Nobody talks about how ugly taking care of yourself can be. Yes, sometimes it’s taking a warm baths, sometimes it’s sending memes to friends, sometimes it’s keeping an aesthetically pretty journal. And sometimes it’s crying silently on your couch at 3am, hugging yourself and trying to reminding yourself that you are good enough. Self-care isn’t always fancy face masks and bath bombs. Self-care is not always cute…and that’s totally okay. Self-care is actually fairly hard at times. Self-care includes a lot of adult-ing, and activities you most likely will try to put off. Self-care sometimes means making tough decisions which you fear others will judge. For example, cancelling plans. Self-care also involves asking for help; it involves being painfully honest with the ones you care about, yourself about what you need. Also after some days of feeling your mental state decline its difficult to bring yourself to do something that takes care of yourself.
If you have to cancel plans in order to take care of yourself, then you do you. If you think getting out and continuing with your plans is taking care of yourself, then you do you. Everyone is different and I think sometimes we forget that. We have to keep in mind and be understanding when friends, family members need time for themselves. You may be one to keep busy and go on adventures to relax and de stress, however your best friend might be one to stay in and have a Netflix kind of day. Everyone is different, that’s how the world goes round. No everyone has the same mind and heart as we do and I think that’s important to keep in mind.
How do you take care of yourself?
When most people ask us if we take care of ourselves, most of us would say yes without hesitation. You figure you do take care of yourself because today you got dressed, went to school, showered, ate, you might have slept or at least tried to. But that isn’t what self-care is about. And if we look closely the majority of us aren’t taking very good care of ourselves.
Self-care seems like a simple concept but in reality it is very difficult and overlooked. Self-care is any activity that we do deliberately in order to take care of our mental health, emotional well-being, and physical health.
Self-care is the key a balanced life which improves mood and reduces anxiety. It’s also key to a good relationship with oneself and others. Self-care isn’t something we dislike doing or have to force ourselves. In a way we might struggle with getting into a habit that involved taking care of ourselves, but it shouldn’t be anything we really dislike doing. It is supposed to refuel us mentally, not drain us.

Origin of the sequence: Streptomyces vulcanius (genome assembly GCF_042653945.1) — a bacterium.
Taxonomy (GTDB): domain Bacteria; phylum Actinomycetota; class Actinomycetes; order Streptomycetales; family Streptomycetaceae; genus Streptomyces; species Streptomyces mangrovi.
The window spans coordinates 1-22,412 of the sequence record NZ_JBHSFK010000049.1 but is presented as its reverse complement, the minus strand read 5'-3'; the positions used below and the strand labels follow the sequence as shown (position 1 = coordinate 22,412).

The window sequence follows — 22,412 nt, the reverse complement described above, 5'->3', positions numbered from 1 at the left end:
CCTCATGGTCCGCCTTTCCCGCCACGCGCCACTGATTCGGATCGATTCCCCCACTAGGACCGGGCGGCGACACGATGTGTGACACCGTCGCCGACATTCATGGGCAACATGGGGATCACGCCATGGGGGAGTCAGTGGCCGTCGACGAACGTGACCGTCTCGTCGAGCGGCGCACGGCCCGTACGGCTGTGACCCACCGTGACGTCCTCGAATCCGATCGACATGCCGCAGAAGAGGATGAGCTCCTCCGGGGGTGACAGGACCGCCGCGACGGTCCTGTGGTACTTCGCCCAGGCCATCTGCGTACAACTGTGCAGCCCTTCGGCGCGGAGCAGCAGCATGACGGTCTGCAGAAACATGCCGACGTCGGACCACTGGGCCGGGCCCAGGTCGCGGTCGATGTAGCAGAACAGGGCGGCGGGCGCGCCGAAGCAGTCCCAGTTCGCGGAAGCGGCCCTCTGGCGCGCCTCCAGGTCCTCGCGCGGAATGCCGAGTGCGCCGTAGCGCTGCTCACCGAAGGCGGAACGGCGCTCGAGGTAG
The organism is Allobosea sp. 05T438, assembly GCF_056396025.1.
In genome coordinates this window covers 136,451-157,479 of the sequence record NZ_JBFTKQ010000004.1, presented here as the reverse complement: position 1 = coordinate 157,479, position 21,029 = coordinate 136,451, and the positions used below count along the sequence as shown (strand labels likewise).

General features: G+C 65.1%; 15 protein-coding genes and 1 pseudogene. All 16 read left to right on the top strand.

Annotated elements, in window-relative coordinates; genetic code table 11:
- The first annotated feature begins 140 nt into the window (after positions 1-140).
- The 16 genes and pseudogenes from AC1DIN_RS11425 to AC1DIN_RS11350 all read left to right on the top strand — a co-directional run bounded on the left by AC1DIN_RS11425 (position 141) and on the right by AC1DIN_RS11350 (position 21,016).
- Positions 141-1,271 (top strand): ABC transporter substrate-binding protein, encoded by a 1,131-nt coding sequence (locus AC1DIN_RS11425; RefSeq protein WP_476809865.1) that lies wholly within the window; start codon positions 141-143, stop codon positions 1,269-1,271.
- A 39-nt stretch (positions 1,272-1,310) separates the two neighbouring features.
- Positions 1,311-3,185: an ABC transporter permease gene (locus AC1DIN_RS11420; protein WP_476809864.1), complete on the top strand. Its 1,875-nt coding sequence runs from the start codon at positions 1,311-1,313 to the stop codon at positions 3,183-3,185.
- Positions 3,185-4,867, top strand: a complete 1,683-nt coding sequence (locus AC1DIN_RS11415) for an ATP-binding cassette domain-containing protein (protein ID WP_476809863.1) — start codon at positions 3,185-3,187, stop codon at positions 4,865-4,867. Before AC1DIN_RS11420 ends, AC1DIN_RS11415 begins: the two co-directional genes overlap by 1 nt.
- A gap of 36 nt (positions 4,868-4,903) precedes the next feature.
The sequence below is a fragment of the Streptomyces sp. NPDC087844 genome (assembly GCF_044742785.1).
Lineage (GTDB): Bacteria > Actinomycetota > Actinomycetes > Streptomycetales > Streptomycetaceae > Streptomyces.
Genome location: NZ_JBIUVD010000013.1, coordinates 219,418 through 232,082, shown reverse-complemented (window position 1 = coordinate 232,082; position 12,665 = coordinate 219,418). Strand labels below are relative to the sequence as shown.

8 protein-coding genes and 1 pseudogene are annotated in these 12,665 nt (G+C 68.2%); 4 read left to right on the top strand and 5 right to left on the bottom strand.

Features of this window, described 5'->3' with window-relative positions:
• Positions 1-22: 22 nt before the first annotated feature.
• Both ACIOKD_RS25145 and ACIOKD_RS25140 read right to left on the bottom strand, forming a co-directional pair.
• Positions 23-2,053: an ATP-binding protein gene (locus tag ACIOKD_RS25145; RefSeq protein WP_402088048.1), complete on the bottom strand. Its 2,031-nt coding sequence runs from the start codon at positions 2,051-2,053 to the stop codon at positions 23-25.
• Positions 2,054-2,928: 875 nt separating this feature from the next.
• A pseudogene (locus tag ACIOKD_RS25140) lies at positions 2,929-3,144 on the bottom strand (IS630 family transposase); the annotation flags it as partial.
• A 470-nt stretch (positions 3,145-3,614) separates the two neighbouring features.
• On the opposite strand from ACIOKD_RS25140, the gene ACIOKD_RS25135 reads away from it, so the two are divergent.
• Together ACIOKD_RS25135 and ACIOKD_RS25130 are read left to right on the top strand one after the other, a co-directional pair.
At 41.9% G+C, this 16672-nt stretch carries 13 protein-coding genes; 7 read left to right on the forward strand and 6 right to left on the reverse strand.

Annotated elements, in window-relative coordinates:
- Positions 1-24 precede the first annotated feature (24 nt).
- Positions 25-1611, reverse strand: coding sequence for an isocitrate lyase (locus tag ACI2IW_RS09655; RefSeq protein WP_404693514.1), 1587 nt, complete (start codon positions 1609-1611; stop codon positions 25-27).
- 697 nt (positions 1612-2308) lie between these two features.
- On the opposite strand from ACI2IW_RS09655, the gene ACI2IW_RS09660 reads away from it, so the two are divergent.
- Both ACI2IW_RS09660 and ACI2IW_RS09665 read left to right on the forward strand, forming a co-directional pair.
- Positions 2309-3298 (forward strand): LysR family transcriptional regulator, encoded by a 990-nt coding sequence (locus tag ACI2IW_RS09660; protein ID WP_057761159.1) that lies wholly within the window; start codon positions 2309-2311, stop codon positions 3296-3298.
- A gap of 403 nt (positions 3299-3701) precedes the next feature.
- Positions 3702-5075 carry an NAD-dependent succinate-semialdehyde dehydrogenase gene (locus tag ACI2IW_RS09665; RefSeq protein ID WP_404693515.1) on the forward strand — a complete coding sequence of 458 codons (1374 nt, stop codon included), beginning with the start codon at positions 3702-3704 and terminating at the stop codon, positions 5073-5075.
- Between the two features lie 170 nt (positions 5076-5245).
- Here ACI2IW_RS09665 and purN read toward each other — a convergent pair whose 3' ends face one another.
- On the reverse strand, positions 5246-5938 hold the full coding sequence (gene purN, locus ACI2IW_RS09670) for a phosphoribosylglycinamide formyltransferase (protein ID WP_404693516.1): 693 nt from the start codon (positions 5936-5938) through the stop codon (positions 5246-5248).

So when someone does ask “what do you do to take care of yourself?” that can be a tricky question… how do I take care of myself? Even though self-care means different things to different people, there’s a basic checklist that can be followed by all of us. Here are some examples to help get you thinking how you can take care of yourself.
-start by creating a “no list”. It is definitely easier to start off by listing things that you know you don’t enjoy or dislike. (i.e. Not checking emails at night, not doing homework past a certain time, not attending gatherings you don’t like, not answering your phone during lunch/dinner, not talking on the phone past a certain time, etc.)
– Have a nutritious, healthy diet. A good diet is just as important to mental health as it is physical health. I know this can be super difficult while attending university but experts have conducted studies and noticed there is a link between diet quality and common mental disorders like depression and anxiety.
– Get 7-8 hours of sleep each night and practice good sleep hygiene. Sleep hygiene is super important! Having bad sleep hygiene may be contributing to the tiredness you experience. Good sleep hygiene includes limiting naps during the day to 30 minutes, avoid caffeine/nicotine close to bed time, exercising to promote good quality sleep, avoid eating close to bedtime, ensure adequate lighting during the day and little lighting at night, establish a bed relaxing time routine, try to go to sleep and wake up around the same time every day, and make sure your sleeping environment is comfortable, dark, quiet and cool temperature. Bright light from lights, cell phones and TV screens can make it difficult to fall asleep. So turn those light off or adjust them when possible. Most smart phones now have a “Night shift” brightness setting you can adjust. If the sleeping environment isn’t up to par you can try using blackout curtains, eye shades, ear plugs, white noise machines, apps with relaxation audio, diffusers, fans, etc.
– Exercise. Increases serotonin levels, leading to improved mood and energy.
-Use relaxation exercises and/or practice meditation. You can do these exercises at any time of the day. Some have found that putting lavender a diffuser before bed helps calm them. Lavender is a natural relaxer and it smells wonderful.
-Spend enough time with your loved ones. Depending on the relationship with your family, spending time with your loved ones may contribute to your mental well-being.
-Do at least one relaxing activity every day, whether it’s taking a walk or spending 30 minutes unwinding.
-Do at least one pleasurable activity every day. Maybe you want to go to the movies, try a new recipe, or meeting with friends. Even if it’s watching one episode of your favourite TV show do one thing that makes you happy.
-Find hobbies that interest you. Even if it’s once a month you can fit in with your schedule do it. Having a hobby is a nice distraction and will contribute to an increased mood.